Friday, 4 September 2009
- of the new book -
by Charlie Campbell in the Literary Review.
“First porn and now poker. In Once More, With Feeling, Victoria Coren described her attempts to make an erotic film. Now, in this memoir, she writes about her love of poker. She’s unusual, not only for being a woman in what is still largely a male-dominated game, but also because she is an excellent player and writer. Many poker journalists are on the outside, peering in at a game they haven’t fully mastered, and their books are often slightly disappointing - they’re fine if you haven’t read the others, but they all rake over the same old ground, digging up the same old mouldy corpses. You can only read about the glory days so many times.
“For Richer, For Poorer, however, is fresh, funny and moving. Coren writes insightfully about love, obsession, depression and illness - and poker, obviously, and how it helped her cope with life. She grew up watching her brother play with his friends and longed to join in this game, with its rituals and secret language - nuts, trips, bullets, etc. And she did play, in whatever games she could find, learning and losing, and gradually getting better. During this time, poker changed, from a game played by a few in smoky backrooms to one played by millions, with great glitzy corporate tournaments. Then in 2006 the author’s own life changed: she won the European Poker Tour championship, netting $1m and creating a history of her own. And so she concentrates on that, with little need to borrow the stories of others, replaying the action of the final table at the EPT in short alternate chapters. Rarely has poker been written about so well, with drama and wit, and none of the usual tired virility.
“Best of all, Coren engages with the question of what makes the game so enthralling and addictive to her and so many others. It isn’t just the mental challenge, nor is it simply a gambling lust. Rather, it’s the sense of belonging to a community of natural nonconformists who have at last found rules they are happy to live by. She feels more at home here than anywhere else - family, friends, all belong to another world. But the bond is purely one of poker. Talk about outside life to a stranger at the table and you’re committing an unpardonable sin, reminding them of what drove them there in the first place. As Coren puts it, ‘Poker wasn’t about fame, it was about hiding.’ It is also about loneliness. She writes, ‘I love the underworld. I love the screwed-up people, I finally fit in and I am happy.’ And they’re certainly screwed-up. Some of them have obvious appeal, some of them don’t. Coren compares it all to the world of Damon Runyan. But that, like P.G. Wodehouse’s Mayfair or Blandings, didn’t exist. Both writers gave charm and glamour to those who never had it.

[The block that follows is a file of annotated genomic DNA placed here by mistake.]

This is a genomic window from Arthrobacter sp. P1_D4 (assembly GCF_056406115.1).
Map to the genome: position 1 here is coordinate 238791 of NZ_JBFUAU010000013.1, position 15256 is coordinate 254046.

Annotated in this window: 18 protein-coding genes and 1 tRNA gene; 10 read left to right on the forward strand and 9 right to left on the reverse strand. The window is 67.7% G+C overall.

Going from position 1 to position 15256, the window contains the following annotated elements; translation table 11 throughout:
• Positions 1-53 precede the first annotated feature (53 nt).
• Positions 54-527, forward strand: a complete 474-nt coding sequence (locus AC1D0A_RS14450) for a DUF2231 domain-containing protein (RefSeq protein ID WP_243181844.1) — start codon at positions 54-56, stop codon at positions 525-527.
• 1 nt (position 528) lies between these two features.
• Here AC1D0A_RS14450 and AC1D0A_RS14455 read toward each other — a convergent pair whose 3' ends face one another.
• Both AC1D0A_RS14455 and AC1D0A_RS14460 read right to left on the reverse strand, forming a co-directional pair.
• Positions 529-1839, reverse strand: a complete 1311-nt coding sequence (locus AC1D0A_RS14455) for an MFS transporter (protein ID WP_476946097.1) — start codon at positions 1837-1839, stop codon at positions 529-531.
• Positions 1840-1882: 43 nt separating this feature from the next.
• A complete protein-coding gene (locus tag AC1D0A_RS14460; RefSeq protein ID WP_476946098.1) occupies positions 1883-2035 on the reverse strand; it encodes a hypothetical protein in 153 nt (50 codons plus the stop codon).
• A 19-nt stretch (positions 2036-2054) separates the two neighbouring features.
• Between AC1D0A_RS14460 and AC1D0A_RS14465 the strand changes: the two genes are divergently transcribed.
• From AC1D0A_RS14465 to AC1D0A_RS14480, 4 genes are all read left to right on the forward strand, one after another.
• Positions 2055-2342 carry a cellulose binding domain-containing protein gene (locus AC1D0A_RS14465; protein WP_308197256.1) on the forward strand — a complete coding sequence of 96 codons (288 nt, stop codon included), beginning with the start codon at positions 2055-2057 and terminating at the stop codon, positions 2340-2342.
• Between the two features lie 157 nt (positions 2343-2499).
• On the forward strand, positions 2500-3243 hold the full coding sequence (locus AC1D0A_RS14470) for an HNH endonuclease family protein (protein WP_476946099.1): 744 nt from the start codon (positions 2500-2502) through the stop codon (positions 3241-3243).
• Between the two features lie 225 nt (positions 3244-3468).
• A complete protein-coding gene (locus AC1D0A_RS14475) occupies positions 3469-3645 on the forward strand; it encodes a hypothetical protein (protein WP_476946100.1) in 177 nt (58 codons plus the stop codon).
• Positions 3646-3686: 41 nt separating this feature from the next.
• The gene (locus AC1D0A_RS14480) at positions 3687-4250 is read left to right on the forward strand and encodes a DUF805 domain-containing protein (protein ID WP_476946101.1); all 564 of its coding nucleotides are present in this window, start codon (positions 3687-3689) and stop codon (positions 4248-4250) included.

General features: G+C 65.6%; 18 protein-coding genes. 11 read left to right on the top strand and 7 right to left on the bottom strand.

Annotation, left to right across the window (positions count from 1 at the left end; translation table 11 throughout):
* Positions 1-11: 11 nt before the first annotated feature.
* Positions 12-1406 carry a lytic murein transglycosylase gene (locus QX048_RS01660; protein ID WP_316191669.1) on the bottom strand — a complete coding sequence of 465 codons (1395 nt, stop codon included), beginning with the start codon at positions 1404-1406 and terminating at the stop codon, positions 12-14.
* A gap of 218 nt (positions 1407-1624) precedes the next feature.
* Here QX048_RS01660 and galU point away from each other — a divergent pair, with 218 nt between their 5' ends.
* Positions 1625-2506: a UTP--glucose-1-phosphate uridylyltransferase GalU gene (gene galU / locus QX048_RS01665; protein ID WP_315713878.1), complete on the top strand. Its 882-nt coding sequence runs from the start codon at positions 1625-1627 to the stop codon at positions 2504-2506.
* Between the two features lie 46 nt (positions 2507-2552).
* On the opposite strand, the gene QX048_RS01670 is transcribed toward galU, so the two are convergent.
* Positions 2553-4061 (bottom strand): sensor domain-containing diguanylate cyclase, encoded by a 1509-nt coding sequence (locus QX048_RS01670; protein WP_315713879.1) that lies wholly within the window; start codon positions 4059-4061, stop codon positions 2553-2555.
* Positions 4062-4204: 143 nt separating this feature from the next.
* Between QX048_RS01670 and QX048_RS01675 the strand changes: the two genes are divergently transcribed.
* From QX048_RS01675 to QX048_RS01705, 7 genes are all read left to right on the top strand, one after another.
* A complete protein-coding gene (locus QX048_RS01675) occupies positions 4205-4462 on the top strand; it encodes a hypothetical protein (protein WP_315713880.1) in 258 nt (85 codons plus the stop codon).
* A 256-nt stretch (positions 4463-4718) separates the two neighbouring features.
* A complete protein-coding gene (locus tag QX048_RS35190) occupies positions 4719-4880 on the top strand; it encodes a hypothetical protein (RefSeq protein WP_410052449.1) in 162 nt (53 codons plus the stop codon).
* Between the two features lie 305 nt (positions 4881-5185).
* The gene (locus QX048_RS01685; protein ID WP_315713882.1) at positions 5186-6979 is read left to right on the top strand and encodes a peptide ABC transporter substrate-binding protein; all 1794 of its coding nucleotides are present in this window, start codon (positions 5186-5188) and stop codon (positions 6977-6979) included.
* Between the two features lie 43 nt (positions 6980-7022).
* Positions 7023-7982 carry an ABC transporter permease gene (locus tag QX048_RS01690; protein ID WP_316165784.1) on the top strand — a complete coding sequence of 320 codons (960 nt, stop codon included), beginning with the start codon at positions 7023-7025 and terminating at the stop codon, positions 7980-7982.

“I haven’t met nearly as many poker greats as Coren, but the ones that I have come across have tended to be disappointingly ordinary - even dull. Sitting and staring at small bits of plastic and paper for hour after hour, day after day, year after year, does little for the personality. And the discipline of the successful card player rarely extends to the rest of their life. But she knows this and forgives all, writing:
‘With few exceptions, I love anyone who plays poker, who spends their life in the card room, who is hiding from something and chasing something, who knows there may be a better life elsewhere but is a little too frightened to look for it, who lets the invisible clock tick down as they play hand after hand after hand.’
“I’ll leave it to other critics to brandish their poker clichés now. But this is a wonderful book, worthy of comparison with the best - Al Alvarez’s The Biggest Game In Town. Read them both.”